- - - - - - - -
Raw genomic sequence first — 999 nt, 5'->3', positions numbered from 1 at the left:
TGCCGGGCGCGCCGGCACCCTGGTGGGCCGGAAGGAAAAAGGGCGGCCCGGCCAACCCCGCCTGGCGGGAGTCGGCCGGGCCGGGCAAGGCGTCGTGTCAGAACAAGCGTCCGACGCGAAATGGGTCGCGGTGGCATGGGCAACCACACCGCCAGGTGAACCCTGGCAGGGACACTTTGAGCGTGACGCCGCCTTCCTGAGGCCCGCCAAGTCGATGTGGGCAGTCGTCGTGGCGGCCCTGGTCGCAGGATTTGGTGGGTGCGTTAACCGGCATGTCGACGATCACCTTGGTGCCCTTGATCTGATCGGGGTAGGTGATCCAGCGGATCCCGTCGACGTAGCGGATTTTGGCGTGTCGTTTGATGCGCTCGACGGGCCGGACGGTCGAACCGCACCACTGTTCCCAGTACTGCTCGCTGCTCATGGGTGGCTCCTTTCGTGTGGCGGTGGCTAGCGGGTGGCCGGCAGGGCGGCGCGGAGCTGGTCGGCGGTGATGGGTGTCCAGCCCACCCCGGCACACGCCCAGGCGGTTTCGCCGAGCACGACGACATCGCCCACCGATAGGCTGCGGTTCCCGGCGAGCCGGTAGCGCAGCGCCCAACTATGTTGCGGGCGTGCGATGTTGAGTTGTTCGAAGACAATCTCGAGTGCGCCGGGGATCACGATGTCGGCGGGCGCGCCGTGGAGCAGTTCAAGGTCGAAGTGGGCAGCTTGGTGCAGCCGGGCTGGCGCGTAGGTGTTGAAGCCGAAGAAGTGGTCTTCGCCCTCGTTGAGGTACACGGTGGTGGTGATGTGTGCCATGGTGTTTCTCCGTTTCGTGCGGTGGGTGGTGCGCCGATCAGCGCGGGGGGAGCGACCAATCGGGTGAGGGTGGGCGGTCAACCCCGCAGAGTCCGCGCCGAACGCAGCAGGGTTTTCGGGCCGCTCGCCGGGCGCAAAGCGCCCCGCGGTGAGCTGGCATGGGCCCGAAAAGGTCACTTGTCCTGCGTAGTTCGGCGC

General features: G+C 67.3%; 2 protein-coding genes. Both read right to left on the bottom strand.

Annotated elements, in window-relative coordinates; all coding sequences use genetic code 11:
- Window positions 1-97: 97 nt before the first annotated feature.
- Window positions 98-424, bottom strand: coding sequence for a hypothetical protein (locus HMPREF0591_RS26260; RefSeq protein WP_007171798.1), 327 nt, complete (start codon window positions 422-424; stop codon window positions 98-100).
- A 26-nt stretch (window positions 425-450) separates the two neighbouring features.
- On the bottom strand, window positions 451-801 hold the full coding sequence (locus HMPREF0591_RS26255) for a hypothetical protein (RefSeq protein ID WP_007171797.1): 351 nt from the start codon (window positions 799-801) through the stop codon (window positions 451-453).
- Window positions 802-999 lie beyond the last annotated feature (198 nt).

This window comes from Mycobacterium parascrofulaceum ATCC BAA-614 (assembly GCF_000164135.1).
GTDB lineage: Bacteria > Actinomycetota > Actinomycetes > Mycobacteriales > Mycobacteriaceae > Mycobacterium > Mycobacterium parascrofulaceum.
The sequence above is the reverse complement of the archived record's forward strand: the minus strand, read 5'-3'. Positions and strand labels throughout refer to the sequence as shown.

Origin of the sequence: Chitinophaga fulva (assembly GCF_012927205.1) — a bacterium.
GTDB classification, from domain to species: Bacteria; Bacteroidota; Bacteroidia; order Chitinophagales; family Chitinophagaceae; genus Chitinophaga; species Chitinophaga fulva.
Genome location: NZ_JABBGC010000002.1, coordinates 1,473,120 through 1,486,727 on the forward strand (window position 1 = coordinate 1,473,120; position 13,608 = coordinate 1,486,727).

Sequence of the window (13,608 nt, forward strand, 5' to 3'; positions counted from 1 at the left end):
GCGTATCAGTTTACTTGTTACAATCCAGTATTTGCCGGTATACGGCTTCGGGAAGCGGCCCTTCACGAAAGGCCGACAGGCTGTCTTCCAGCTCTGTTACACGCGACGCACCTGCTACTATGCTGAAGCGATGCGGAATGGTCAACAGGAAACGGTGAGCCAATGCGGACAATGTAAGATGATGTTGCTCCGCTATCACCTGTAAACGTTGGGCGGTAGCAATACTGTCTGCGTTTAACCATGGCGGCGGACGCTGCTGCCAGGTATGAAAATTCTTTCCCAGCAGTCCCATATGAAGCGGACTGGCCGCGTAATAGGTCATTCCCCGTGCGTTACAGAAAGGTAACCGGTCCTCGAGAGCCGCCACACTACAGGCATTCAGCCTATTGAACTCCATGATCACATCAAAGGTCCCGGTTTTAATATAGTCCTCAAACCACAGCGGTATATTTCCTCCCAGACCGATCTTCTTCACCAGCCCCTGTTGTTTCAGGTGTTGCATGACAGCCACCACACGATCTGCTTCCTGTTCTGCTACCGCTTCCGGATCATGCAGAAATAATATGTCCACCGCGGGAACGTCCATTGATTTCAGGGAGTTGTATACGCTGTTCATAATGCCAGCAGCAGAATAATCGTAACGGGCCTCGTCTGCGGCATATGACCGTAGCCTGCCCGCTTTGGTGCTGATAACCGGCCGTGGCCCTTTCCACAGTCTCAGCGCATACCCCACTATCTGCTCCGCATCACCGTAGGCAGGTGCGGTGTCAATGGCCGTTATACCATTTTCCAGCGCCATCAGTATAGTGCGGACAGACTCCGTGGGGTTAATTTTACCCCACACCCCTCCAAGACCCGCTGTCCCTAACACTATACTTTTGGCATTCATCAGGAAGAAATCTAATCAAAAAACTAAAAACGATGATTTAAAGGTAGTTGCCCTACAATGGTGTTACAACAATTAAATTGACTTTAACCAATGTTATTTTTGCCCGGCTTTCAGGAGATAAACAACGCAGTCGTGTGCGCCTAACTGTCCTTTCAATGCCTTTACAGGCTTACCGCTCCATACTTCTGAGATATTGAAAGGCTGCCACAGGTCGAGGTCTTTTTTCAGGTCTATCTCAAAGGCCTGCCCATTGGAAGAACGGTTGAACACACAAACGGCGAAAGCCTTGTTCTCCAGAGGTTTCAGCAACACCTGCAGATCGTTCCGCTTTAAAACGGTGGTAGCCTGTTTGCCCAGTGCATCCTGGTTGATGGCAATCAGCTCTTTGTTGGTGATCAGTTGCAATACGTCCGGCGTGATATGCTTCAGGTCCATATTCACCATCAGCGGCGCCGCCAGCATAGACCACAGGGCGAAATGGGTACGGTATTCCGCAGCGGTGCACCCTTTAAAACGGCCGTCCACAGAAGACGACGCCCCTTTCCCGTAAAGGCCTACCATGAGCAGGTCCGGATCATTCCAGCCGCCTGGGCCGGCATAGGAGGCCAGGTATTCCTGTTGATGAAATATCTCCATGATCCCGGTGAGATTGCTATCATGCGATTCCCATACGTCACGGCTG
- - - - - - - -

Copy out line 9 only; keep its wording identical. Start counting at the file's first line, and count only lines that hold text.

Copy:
- Window positions 802-999 lie beyond the last annotated feature (198 nt).